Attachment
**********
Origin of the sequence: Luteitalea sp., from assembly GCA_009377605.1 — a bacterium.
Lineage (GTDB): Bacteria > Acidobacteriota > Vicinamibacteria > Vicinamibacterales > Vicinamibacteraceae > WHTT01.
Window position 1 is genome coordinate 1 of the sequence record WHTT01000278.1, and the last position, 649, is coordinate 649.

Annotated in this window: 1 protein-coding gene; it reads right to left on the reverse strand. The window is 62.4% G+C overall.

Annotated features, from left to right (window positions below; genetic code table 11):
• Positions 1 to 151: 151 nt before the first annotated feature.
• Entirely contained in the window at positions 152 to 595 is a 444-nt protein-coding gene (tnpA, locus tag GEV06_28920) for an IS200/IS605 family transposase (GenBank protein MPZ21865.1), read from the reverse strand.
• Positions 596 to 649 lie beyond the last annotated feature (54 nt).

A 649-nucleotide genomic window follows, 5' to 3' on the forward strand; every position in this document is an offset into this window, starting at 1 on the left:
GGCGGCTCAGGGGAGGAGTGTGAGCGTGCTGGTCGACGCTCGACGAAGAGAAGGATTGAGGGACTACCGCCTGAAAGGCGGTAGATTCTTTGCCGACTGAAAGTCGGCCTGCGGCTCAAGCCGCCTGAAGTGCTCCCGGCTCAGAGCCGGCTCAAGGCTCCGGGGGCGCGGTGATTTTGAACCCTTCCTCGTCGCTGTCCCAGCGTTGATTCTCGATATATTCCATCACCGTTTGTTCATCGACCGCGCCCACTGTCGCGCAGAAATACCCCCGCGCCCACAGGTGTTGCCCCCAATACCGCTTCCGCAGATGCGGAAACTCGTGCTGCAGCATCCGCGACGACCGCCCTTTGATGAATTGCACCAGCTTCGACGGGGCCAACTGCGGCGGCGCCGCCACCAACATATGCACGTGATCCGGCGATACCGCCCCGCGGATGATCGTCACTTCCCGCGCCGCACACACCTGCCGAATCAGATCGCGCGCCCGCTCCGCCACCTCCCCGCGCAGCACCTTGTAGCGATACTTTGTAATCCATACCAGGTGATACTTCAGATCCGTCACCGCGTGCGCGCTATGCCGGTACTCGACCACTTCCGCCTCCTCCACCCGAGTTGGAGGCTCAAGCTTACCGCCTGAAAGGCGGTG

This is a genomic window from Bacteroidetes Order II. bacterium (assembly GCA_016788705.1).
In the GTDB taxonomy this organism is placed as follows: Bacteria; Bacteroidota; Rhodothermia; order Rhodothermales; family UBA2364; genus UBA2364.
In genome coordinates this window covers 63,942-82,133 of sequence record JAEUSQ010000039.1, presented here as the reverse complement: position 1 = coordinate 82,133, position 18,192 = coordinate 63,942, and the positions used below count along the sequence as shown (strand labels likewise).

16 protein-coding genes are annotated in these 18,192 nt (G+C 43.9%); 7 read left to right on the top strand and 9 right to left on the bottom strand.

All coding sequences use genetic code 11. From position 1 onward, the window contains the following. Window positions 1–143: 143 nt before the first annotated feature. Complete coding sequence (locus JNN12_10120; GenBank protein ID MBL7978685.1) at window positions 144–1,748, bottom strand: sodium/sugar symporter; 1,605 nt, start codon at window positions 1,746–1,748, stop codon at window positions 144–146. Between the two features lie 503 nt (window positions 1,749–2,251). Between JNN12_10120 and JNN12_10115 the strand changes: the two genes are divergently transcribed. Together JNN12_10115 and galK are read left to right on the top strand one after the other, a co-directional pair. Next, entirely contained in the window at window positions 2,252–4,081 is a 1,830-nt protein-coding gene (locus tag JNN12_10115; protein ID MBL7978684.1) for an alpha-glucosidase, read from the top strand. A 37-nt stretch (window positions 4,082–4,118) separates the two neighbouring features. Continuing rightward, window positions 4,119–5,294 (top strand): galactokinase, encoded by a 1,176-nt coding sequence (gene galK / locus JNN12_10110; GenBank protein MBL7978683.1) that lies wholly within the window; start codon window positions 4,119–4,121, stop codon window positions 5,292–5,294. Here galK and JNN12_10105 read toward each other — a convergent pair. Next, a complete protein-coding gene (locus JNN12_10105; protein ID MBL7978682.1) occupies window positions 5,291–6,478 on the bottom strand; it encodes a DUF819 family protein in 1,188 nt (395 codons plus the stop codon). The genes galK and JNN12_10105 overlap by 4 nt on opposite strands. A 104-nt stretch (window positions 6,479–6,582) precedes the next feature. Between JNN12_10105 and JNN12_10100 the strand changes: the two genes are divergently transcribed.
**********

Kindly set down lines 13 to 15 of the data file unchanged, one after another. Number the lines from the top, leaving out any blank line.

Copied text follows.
In genome coordinates this window covers 63,942-82,133 of sequence record JAEUSQ010000039.1, presented here as the reverse complement: position 1 = coordinate 82,133, position 18,192 = coordinate 63,942, and the positions used below count along the sequence as shown (strand labels likewise).

16 protein-coding genes are annotated in these 18,192 nt (G+C 43.9%); 7 read left to right on the top strand and 9 right to left on the bottom strand.

All coding sequences use genetic code 11. From position 1 onward, the window contains the following. Window positions 1–143: 143 nt before the first annotated feature. Complete coding sequence (locus JNN12_10120; GenBank protein ID MBL7978685.1) at window positions 144–1,748, bottom strand: sodium/sugar symporter; 1,605 nt, start codon at window positions 1,746–1,748, stop codon at window positions 144–146. Between the two features lie 503 nt (window positions 1,749–2,251). Between JNN12_10120 and JNN12_10115 the strand changes: the two genes are divergently transcribed. Together JNN12_10115 and galK are read left to right on the top strand one after the other, a co-directional pair. Next, entirely contained in the window at window positions 2,252–4,081 is a 1,830-nt protein-coding gene (locus tag JNN12_10115; protein ID MBL7978684.1) for an alpha-glucosidase, read from the top strand. A 37-nt stretch (window positions 4,082–4,118) separates the two neighbouring features. Continuing rightward, window positions 4,119–5,294 (top strand): galactokinase, encoded by a 1,176-nt coding sequence (gene galK / locus JNN12_10110; GenBank protein MBL7978683.1) that lies wholly within the window; start codon window positions 4,119–4,121, stop codon window positions 5,292–5,294. Here galK and JNN12_10105 read toward each other — a convergent pair. Next, a complete protein-coding gene (locus JNN12_10105; protein ID MBL7978682.1) occupies window positions 5,291–6,478 on the bottom strand; it encodes a DUF819 family protein in 1,188 nt (395 codons plus the stop codon). The genes galK and JNN12_10105 overlap by 4 nt on opposite strands. A 104-nt stretch (window positions 6,479–6,582) precedes the next feature. Between JNN12_10105 and JNN12_10100 the strand changes: the two genes are divergently transcribed.